The study model included 491 patients visiting the OPD of rural medical hospital in Loni who were diagnosed with stage I and II hypertension from Ist Oct 2004 to Ist may 2006 (Table/Fig 1). Ambulatory patients aged 30 to 60 years with newly diagnosed stage (SBP 140-159 and DBP 100-109 mmhg) and stage II (SBP 160-179, DBP 100-109 mmhg) hypertension, as defined by the sixth report of the joint committee on prevention, detection, evaluation and treatment of high blood pressure were included. However, patients with stage III or secondary hypertension or a history of myocardial infarction, cardiac intervention or stroke, pregnant or breast-feeding women and patients with cardiac, hepatic, renal neurological, metabolic or any other systemic disorder were excluded from the study. Also patients with raised transaminases,serum creatinine and patients hemoglobin of less than 10 gm/dl were also excluded from the study.
Patients fulfilling the inclusion and exclusion criteria were enrolled and treated for hypertension in a follow up of one year, with evaluation of their demographic profile and medical history by self prepared questionnaires, and assessment of vital signs at each visit every month, while laboratory tests were conducted at the beginning and end of study. Treatment was initiated with one or a low dose combination of atenolol, enalpril, losartan, amlodipine or hydrochlorothiazide and patients were monitored for adverse drug events. During follow up patientâ€™s BP was measured as an average with readings taken at 10 minutes interval with a standard mercury sphygmomanometer. Patients were made to complete a medication compliance card and were assessed according to a pro-forma.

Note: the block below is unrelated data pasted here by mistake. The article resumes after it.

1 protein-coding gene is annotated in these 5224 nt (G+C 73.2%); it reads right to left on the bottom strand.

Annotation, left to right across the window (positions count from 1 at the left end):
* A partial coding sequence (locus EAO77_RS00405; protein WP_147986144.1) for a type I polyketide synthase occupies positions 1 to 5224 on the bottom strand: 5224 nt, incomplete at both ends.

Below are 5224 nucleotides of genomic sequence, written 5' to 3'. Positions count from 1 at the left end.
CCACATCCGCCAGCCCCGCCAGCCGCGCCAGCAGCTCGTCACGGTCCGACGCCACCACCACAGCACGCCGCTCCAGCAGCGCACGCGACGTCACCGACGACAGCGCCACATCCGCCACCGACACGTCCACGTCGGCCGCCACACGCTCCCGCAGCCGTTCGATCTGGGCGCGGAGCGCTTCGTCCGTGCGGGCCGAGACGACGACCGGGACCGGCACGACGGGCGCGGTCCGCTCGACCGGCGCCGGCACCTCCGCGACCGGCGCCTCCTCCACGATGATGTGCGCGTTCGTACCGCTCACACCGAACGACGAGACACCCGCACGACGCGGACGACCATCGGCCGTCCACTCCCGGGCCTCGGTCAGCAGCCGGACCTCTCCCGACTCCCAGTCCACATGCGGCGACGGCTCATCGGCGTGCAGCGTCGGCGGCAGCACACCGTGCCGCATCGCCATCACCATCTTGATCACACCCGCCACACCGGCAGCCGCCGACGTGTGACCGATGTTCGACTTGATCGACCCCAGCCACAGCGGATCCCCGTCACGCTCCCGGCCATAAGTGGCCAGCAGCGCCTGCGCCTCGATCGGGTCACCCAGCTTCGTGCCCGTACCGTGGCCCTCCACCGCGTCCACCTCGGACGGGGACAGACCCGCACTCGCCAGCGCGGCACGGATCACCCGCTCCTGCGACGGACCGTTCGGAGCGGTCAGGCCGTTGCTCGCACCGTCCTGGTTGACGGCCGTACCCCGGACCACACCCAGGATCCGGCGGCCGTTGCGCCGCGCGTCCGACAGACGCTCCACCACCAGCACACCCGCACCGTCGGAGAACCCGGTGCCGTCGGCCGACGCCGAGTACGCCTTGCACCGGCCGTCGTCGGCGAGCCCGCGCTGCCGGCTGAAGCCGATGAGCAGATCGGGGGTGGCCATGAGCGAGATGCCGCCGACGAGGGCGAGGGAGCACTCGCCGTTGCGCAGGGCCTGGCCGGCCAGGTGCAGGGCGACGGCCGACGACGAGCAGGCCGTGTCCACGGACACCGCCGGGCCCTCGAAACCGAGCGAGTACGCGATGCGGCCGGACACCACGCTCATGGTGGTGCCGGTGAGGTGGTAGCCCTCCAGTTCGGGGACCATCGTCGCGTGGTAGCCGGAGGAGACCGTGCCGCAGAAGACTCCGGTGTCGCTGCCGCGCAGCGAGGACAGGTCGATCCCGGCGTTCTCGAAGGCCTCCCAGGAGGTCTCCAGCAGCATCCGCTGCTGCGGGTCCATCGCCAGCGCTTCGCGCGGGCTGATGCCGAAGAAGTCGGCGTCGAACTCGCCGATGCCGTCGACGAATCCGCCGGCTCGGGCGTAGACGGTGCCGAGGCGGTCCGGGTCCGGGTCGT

The level of compliance was determined by the medical compliance card at the end of study and a patient was considered compliant with the study medication if at least 86 percent of the study medications had been applied/consumed according to prescribed regimen. The compliance was considered satisfactory when the mean compliance was more than or equal to 86 percent, which corresponded to taking medication for six or seven days per week on an average (7). Adverse reactions were divided into mild, moderate, or severe and assessed for date of onset, duration and action taken regarding study drug. Statistical evaluations were made using t-test and Z test to obtain relevant p values.